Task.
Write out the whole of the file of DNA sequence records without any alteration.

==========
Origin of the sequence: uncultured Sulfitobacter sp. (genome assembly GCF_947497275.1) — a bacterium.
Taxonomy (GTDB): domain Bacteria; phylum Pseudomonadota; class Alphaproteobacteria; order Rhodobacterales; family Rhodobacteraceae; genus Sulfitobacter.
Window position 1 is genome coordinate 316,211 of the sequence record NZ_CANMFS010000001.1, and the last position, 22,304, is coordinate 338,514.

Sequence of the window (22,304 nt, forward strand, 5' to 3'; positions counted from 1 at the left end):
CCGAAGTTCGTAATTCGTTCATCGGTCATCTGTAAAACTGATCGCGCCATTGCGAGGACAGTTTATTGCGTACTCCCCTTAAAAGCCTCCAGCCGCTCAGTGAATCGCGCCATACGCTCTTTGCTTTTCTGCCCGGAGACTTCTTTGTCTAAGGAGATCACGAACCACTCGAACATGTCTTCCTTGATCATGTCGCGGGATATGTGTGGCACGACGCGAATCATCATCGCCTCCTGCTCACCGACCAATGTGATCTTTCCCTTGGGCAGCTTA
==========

Origin of the sequence: uncultured Sulfitobacter sp. (genome assembly GCF_947497275.1) — a bacterium.
Taxonomy (GTDB): domain Bacteria; phylum Pseudomonadota; class Alphaproteobacteria; order Rhodobacterales; family Rhodobacteraceae; genus Sulfitobacter.
Window position 1 is genome coordinate 316,211 of the sequence record NZ_CANMFS010000001.1, and the last position, 22,304, is coordinate 338,514.

Sequence of the window (22,304 nt, forward strand, 5' to 3'; positions counted from 1 at the left end):
CCGAAGTTCGTAATTCGTTCATCGGTCATCTGTAAAACTGATCGCGCCATTGCGAGGACAGTTTATTGCGTACTCCCCTTAAAAGCCTCCAGCCGCTCAGTGAATCGCGCCATACGCTCTTTGCTTTTCTGCCCGGAGACTTCTTTGTCTAAGGAGATCACGAACCACTCGAACATGTCTTCCTTGATCATGTCGCGGGATATGTGTGGCACGACGCGAATCATCATCGCCTCCTGCTCACCGACCAATGTGATCTTTCCCTTGGGCAGCTTA